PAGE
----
Christian nonviolence seems to not interest those whose faith systems are based mainly on personal salvation, "believing in" (as opposed to "imitating") Christ, and "glory to God" religiosity, all of which are valid practices. But the modern "non-peace" churches obviously don't trust the Sermon on the Mount either. Most don't know that Jesus commanded the love of friends and enemies. Most churches even seem agnostic about the Last Judgement passage in Mt. 25: that mercy offered (or not) to the least of God's children is mercy offered (or not) to Jesus, with radical consequences for the unmerciful. When we are apathetic about human suffering, we fail Christ.

The Gospel is supposed to be good news to the poor, the children of God who are the most oppressed and who suffer the most in wartime and in peace. But before peace can come, the oppressed need to see real justice from their rulers and Christ-like love from the churches; otherwise there will be no peace.

The earliest Christians who knew Jesus and the apostles understood nonviolent love, lived it, and Christianity thrived. How a message of such clarity in the New Testament could be a nonissue in the modern churches is a wonder, but it has indeed been ignored for 1700 years.

Do we have the courage to confess and repent of our faithlessness to the clear nonviolent teachings of Jesus? Do we have the courage to start anew and live and love the way Christ and his earliest disciples lived and loved? Can we adopt the Peace Plan of God as revealed in the Sermon on the Mount? Can we start living lives of Christ-like/Agape love -- the love that is unconditional, merciful, forgiving, nonjudgmental, non-retaliatory, sacrificial and nonviolent?

The survival of an errant church demands it. (Source)
A common misunderstanding of Christian pacifism is that its goal is to provide an alternative solution to physical violence. Stanley Hauerwas, following the tradition of Mennonite John Howard Yoder and Reformed theologian Karl Barth, believes Christian pacifism is not to be understood as a ’solution,’ but as the only response appropriate for those attempting to follow the life of Christ. Consider this quote from his interview with Sojourners:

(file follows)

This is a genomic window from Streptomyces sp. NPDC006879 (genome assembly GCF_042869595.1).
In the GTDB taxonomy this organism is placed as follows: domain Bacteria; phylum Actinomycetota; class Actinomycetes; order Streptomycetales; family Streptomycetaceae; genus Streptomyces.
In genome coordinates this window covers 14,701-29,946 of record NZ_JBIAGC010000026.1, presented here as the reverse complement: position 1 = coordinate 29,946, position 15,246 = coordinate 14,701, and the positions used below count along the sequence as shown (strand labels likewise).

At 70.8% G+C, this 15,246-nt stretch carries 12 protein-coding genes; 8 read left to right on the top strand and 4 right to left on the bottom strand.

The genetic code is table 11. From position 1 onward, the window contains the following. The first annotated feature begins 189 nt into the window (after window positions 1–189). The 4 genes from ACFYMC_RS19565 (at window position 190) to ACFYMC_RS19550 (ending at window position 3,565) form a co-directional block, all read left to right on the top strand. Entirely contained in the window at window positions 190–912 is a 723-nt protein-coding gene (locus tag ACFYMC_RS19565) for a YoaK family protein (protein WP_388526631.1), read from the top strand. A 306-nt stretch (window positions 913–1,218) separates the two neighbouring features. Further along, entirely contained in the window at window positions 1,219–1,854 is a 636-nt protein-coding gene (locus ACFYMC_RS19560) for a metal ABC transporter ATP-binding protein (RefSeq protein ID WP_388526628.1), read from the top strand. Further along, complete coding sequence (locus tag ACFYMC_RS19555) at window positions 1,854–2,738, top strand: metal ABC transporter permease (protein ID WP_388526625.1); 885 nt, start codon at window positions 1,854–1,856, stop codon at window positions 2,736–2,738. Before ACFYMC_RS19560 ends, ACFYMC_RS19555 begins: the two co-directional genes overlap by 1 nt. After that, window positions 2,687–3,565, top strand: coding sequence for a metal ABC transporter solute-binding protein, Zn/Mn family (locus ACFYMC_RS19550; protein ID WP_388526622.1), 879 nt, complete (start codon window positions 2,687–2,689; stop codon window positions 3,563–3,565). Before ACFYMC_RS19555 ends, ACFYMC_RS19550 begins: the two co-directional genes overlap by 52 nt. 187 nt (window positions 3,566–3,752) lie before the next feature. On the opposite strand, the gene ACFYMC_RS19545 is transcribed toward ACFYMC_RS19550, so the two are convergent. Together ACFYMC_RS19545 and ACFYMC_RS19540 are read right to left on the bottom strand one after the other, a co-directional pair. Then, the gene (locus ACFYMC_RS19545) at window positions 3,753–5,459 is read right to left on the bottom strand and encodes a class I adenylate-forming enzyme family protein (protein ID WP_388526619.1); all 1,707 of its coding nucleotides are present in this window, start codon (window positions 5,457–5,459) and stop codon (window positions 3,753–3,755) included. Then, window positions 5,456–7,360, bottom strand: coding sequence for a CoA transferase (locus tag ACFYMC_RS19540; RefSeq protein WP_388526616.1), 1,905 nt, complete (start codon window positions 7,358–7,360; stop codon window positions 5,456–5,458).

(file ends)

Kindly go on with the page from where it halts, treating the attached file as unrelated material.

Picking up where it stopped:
The sacrifice to end sacrifices was made by God through the sacrifice of his son, and the ending of sacrifice means that we don’t continue to sacrifice other people to make the world come out all right. Justice has been done. We’ve been given all the time in the world to announce that God would not have God’s kingdom wrought through violence. That’s good news. It’s hard news, but it’s good news.
Interview with Stanley Hauerwas. (Source)

Wednesday, August 11, 2010

Interesting News

(Aug. 11) -- For centuries, an astronomy observatory in Greenwich, London -- the namesake of Greenwich Mean Time -- has been the reference point for lines of longitude, ships' navigation on the world's seas and the time zones used today.

But Saudi Arabia wants to change that. It's building what it calls the largest clock in the world, atop the second-largest skyscraper in the world, in the Islamic holy city of Mecca -- in hopes of replacing GMT with "Mecca Time."